Howard Nathaniel Lee

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Howard Lee
Howard Lee.jpg
Lee in a pamphlet published
during his 1969 mayoral campaign
Chair of the North Carolina State Board of Education
In office
2003–2009
GovernorMike Easley
Bev Perdue
Preceded byPhil Kirk
Succeeded byWilliam C. Harrison
Member of the North Carolina Senate
from the 16th district
In office
1997–2003
Preceded byTeena Smith Little
Succeeded byEric Miller Reeves
In office
1991–1995
Preceded byWanda Holder Hunt
Succeeded byTeena Smith Little
28th Mayor of Chapel Hill, North Carolina
In office
1969–1975
Preceded bySandy McClamroch
Succeeded byJames Wallace
Personal details
Born
Howard Nathaniel Lee

(1934-07-28) July 28, 1934 (age 85)
Lithonia, Georgia, U.S.
Political partyDemocratic
Spouse(s)
Lillian Wesley (m. 1962)
Alma materFort Valley State College
Military service
Allegiance United States
Branch/service United States Army
Years of service1959–1961

Howard Nathaniel Lee (born July 28, 1934 in Georgia) is an American politician who served as Mayor of Chapel Hill, North Carolina, from 1969 to 1975.[1] He was the first African-American mayor elected in Chapel Hill, and the first African American to be elected mayor of any majority-white city in the South.[2]

Early life and education[edit]

Howard Nathaniel Lee was born to Howard Lee and Lou Temple on July 28, 1934, on a sharecropper's farm outside Lithonia, Georgia.[3] Lee graduated from Bruce Street High School in 1953, and began his freshman year at Clark College, a historically black college of Atlanta that fall. Lee transferred to Fort Valley State College in 1956 and graduated in 1959, the first member of his family to receive a college diploma.

Lee was drafted into the U.S. Army during the summer of 1959 and completed basic training at Fort Benning, Georgia. Lee received medical corpsman training at Fort Sam Houston, Texas, before being stationed at Fort Hood. While at Fort Hood, Lee organized two sit-ins in the town of Killeen to protest segregated public facilities; the second sit-in was reported back to Fort Hood, and Lee was stationed in Korea the next week. Lee served as an ambulance driver and assistant company clerk at Camp Casey until his honorable discharge in 1961.

Lee moved to Savannah, Georgia, where he served as a juvenile probation officer, and married Lillian Wesley in 1962, they moved to North Carolina in 1964, where he did graduate study, earning a master's degree in social work from the University of North Carolina at Chapel Hill. In 1965, he joined the faculties of Duke University and North Carolina Central University.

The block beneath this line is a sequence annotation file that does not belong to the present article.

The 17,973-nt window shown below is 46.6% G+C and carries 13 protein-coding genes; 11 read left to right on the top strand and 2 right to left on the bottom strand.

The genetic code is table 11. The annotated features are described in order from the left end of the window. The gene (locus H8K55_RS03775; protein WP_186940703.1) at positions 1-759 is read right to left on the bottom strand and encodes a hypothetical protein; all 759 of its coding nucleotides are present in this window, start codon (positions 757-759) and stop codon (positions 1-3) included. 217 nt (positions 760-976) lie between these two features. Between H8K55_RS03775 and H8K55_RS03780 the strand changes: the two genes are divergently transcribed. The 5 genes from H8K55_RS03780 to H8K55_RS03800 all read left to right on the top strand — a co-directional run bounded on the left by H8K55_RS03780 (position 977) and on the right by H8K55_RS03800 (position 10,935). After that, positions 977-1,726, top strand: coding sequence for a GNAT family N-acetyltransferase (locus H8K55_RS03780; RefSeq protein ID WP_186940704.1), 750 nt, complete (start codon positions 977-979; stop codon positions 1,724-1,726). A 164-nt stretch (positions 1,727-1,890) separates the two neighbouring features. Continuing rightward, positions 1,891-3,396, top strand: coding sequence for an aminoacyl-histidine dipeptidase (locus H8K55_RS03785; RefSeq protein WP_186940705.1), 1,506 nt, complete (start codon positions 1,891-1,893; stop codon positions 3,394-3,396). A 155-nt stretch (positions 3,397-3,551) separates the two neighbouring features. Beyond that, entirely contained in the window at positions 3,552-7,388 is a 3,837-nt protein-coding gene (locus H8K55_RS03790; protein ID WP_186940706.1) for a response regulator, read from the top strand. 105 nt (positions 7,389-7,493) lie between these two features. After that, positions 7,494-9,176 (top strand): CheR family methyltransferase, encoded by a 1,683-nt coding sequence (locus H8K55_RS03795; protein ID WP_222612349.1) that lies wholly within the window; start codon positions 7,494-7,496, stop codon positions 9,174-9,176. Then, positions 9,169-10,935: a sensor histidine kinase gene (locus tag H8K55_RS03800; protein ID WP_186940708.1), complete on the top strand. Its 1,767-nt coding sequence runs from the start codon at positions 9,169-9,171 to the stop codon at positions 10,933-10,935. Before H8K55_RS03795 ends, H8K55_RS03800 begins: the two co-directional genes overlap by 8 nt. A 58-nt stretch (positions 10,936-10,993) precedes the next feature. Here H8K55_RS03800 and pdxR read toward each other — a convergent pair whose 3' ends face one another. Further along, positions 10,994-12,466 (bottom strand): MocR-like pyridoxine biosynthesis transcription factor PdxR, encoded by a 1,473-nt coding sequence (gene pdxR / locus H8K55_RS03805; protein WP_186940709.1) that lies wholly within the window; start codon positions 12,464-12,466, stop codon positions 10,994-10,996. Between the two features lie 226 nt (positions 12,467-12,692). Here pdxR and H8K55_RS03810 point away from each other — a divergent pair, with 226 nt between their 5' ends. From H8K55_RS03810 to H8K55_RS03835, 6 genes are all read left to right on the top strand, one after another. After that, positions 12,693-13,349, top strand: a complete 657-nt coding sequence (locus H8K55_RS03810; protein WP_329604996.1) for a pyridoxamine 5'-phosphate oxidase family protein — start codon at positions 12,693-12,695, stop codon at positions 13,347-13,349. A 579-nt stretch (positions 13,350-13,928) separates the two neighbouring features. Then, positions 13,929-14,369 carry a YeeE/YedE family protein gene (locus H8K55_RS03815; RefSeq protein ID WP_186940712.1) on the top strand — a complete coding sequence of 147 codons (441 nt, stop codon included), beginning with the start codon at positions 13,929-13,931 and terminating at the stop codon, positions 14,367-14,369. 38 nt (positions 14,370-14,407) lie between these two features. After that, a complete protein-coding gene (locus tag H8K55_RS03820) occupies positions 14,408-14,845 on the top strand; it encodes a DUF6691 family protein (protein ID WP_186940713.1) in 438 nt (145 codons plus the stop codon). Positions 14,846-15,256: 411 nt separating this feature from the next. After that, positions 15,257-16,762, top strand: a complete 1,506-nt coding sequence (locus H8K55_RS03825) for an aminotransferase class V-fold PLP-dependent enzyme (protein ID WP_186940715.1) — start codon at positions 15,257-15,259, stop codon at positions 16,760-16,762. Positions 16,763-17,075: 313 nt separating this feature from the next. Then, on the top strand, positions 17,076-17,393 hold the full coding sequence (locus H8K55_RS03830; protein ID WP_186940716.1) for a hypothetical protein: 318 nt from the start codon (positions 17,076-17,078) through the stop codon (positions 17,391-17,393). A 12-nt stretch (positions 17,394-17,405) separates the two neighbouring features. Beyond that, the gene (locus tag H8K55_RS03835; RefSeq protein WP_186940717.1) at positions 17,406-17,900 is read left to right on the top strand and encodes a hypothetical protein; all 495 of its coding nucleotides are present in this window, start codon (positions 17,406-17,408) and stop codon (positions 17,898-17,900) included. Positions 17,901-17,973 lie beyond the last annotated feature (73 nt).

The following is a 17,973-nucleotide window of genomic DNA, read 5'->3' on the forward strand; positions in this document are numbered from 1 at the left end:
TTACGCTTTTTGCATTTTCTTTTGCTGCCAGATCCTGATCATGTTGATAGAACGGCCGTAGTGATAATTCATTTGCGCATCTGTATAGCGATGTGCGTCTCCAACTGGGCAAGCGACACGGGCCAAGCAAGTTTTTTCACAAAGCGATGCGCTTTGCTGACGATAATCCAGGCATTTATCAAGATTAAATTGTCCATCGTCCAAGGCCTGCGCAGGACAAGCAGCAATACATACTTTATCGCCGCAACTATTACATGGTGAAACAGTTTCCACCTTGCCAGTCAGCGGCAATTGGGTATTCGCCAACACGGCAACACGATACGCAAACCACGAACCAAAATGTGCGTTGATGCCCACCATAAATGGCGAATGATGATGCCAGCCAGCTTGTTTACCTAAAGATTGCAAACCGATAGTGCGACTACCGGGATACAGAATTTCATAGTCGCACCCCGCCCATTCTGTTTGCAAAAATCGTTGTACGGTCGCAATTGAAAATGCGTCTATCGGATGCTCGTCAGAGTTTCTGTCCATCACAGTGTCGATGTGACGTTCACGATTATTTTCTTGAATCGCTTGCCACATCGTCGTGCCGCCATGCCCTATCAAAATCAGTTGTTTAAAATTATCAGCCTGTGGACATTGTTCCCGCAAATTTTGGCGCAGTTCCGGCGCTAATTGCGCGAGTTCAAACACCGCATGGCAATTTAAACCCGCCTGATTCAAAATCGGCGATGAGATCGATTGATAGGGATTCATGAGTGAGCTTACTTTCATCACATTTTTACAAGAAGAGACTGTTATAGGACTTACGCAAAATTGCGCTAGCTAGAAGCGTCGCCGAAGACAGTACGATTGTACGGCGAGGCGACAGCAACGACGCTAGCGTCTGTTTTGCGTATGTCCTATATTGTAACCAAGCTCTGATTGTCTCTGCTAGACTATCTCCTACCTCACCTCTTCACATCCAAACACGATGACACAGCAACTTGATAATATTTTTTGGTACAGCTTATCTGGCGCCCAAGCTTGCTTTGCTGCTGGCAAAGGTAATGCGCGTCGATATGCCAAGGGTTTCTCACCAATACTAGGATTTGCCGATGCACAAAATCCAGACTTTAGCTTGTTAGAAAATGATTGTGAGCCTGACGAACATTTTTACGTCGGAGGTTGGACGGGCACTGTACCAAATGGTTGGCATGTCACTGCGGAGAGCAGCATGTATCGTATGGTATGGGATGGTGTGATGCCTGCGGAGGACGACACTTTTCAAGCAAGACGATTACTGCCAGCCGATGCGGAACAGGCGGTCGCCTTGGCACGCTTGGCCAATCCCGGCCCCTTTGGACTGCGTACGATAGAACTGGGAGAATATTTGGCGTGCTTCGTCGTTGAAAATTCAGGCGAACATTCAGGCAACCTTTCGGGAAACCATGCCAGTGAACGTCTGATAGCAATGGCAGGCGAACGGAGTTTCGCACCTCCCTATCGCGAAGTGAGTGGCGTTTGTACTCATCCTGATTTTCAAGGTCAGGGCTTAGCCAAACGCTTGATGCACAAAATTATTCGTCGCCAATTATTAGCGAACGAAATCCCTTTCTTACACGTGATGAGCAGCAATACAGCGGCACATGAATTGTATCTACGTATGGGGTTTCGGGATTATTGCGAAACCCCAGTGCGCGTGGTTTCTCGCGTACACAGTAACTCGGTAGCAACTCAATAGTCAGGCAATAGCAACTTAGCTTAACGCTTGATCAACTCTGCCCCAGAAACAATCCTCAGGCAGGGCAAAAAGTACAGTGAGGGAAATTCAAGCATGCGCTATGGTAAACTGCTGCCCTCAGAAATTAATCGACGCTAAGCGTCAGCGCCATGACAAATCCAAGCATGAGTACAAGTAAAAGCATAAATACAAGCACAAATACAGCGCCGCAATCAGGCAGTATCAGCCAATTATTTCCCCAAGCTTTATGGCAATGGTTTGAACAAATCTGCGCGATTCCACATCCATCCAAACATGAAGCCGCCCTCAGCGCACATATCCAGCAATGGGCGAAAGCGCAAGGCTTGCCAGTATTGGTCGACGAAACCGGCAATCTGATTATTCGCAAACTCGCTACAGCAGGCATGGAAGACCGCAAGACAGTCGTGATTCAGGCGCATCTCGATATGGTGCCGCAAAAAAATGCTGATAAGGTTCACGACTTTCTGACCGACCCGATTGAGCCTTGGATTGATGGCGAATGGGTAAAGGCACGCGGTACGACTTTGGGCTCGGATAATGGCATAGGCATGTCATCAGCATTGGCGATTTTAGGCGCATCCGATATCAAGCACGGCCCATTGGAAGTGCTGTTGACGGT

Political career[edit]

After encountering racial tension in his predominantly white Chapel Hill neighborhood, Lee decided to enter local politics.[4] In February 1969, Lee announced his mayoral candidacy; the ensuing election saw a record 4,734 votes cast. On May 6, 1969, Lee was elected mayor of Chapel Hill, he was the first African American to be elected as mayor in a majority-white city, and the first to be elected to such a position in the South since Reconstruction. He won by a narrow margin but was re-elected twice, earning increasing percentages of the vote: 64 percent in 1971 and 89 percent in 1973.[5]

In 1976, Lee sought the Democratic Party nomination for Lieutenant Governor of North Carolina, but was defeated in the primary election. In 1977, Governor Jim Hunt appointed Lee as the Secretary of the North Carolina Department of Natural Resources and Community Development, a post which he held until 1981.

Lee returned to electoral politics in 1990 when he was elected to the North Carolina Senate, he served from 1990 to 1994, and again from 1996 to 2002. While in the Senate, he concentrated particularly on issues affecting public education.

On May 1, 2003, the North Carolina State Board of Education elected Lee as its chairman, succeeding Phil Kirk. In 2009, Gov. Beverly Perdue appointed Lee as the new executive director of the N.C. Education Cabinet, composed of leaders of public schools, community colleges, and public and private universities; this meant Lee had to give up his seat on the Board of Education.[6]

Lee also served as a member of the North Carolina Utilities Commission, having been appointed by Governor Mike Easley on April 1, 2005.

In 2009, Howard and Lillian Lee were nominated as "Town Treasures" by the Chapel Hill Historical Society[7]

Non-profit work[edit]

In his retirement, Lee founded the Howard N. Lee Institute, which "focuses on erasing the achievement gap and improving academic performance for minority males."[8]

See also[edit]

References[edit]

  1. ^ "Mayors of Chapel Hill" Archived 2012-11-05 at the Wayback Machine, "Town of Chapel Hill"
  2. ^ "Happy 80th Birthday, Howard Lee!". Chapel Hill Magazine. 2014-06-26. Archived from the original on 2015-09-07. Retrieved 2015-06-14.
  3. ^ "Biographical Conversations with Howard N. Lee", "UNC TV"
  4. ^ Thomas, Harry, "Howard Lee: A Historical Mayoral Election", "Documenting the American South"
  5. ^ "This Month in North Carolina History May 1969 - Howard Lee". Retrieved 14 April 2013.
  6. ^ News & Observer: "Power shifts at public schools" Archived 2009-01-30 at Archive.today
  7. ^ http://www.chapelhillhistoricalsociety.org/en/2011/pdf/lillian_howard_lee.pdf
  8. ^ "Archived copy". Archived from the original on 2013-12-18. Retrieved 2012-05-29.CS1 maint: archived copy as title (link)

External links[edit]